Laurentian Bank received a dose of love Thursday on Bay Street, which made its stake jump into the Toronto Stock Exchange.
The Quebec Financial Corporation title reached its highest level in 52 weeks on Thursday after winning the backing of RBC Capital Markets.
Laurentian stock rose 5.6% to $ 42.48.
RBC’s Darko Mihelic became the first analyst in long to recommend buying Laurentian stocks. The other nine analysts providing formal coverage to the bank still suggest either liquidating the stock or keeping it.
Darko Mihlyk argues that canceling union certification is a “catalyst” that should lead to a higher reassessment of the bank’s work.
“Withdrawing union certificates makes the bank switching process easier,” says Darko Mihilek. The union has brought many challenges to the bank. Negotiations with the union were a major drain on top management’s time, and earlier threats of labor dispute hampered the bank’s operations. ”
This expert also indicates that the bank intends to make changes in certain situations and that the union seemed less flexible or willing to accept these changes.
“The new CEO, Rania Lloyin, can now operate more freely than her predecessors, and management can focus more on business and less on union issues.”
Additionally, he said, the lack of a bank union could increase the likelihood of seeing Laurentian purchased. No buyer wanted to bid in the past due to a union, he says.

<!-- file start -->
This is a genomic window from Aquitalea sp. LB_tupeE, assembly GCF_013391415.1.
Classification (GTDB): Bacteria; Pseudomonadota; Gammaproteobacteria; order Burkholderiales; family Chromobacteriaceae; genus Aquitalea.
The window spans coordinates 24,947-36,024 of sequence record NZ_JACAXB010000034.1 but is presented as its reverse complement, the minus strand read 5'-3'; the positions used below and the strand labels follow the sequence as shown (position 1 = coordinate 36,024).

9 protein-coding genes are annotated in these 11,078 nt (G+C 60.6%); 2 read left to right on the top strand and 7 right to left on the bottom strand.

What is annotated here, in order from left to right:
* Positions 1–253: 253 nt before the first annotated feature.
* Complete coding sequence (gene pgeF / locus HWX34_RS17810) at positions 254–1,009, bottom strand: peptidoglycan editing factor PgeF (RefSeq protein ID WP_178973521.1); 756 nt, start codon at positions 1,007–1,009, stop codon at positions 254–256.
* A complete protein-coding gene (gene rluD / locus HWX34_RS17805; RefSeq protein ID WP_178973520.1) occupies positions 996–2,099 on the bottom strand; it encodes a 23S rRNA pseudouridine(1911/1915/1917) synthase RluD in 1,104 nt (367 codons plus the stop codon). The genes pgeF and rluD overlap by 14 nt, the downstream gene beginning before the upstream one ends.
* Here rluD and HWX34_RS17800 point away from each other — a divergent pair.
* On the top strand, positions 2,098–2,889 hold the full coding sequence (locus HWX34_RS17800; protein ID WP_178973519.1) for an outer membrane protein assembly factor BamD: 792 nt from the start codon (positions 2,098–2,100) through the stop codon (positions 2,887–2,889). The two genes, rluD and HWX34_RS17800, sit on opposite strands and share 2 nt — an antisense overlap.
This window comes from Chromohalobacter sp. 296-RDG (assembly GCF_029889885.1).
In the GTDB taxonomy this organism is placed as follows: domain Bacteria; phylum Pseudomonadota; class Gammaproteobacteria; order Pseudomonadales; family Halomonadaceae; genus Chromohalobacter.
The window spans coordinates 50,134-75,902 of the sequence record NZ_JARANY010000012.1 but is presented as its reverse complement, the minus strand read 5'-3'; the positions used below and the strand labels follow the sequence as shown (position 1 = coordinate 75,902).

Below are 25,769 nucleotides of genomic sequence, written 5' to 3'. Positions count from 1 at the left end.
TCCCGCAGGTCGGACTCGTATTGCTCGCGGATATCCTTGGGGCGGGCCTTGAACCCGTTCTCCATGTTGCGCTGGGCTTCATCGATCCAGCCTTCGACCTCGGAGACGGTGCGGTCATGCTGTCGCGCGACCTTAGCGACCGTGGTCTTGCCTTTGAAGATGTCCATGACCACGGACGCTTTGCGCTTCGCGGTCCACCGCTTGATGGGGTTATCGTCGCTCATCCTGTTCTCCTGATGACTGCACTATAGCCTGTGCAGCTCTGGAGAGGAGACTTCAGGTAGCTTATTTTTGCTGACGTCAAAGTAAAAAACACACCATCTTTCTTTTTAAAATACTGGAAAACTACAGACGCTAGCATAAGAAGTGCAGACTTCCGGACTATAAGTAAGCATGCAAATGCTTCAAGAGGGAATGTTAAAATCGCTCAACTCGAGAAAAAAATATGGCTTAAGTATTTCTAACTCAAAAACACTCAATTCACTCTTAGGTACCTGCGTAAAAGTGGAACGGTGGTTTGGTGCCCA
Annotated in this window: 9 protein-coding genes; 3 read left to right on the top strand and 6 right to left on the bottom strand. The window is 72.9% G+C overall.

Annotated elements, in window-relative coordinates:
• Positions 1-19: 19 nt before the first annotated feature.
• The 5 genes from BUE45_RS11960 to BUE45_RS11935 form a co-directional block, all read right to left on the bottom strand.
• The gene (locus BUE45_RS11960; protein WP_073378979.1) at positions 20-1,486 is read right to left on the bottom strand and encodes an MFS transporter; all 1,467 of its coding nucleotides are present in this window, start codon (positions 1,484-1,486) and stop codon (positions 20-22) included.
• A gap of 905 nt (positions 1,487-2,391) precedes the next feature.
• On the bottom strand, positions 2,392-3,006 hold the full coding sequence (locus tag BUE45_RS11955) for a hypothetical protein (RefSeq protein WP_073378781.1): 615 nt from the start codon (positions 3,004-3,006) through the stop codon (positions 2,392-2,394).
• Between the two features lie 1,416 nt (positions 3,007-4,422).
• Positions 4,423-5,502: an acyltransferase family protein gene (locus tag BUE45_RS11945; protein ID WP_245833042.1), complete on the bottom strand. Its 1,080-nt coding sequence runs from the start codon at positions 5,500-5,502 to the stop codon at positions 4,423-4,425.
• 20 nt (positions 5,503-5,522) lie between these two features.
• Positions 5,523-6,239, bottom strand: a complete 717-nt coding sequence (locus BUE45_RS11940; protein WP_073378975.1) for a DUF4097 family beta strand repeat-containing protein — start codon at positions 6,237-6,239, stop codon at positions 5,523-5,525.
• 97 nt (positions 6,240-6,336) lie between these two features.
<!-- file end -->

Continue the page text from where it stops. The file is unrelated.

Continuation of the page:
According to him, other banks or financial services firms may want to take over due to the small size of Laurentian and the potential for synergies to be achieved.
He adds that Laurentian’s present value, less than the value of its tangible assets, is another factor that makes the deal worthwhile. Darko Mihelic also expects the bank’s stock market assessment to reflect this possibility.
This is why he is now recommending his clients to purchase Laurentian Stock. He set the target price at $ 49 because he believes that a bank’s stock should trade at a minimum in line with the value of its tangible assets in the absence of a union within the organization.
After losing 30% of its value in 2020, Laurentian has rebounded about 36% since the firsthe is January. Even before Thursday’s jump, the stock has risen sharply this year for several reasons.
First, the banking sector as a whole was pulled back in February with interesting quarterly results being presented by major Canadian banks. Without being unusual, the results presented by Laurentian are well received by investors. There was also a union vote last month to dismantle the union. Finally, hedging of short positions by speculators may also have helped fuel the stock’s advance.
Laurentian has been run since October by Rania Llewellyn, who previously worked in Scotia. It took over from François Desjardins, who left in the middle of last year after launching an ambitious transformation plan six years ago. This plan directs Laurentian toward financial advisory and digital services. The number of branches has grown from 150 six years ago to about 60 today.
Rania Lloyin has already announced several organizational changes, but she has yet to define the strategic direction she wants to bring to the financial institution.
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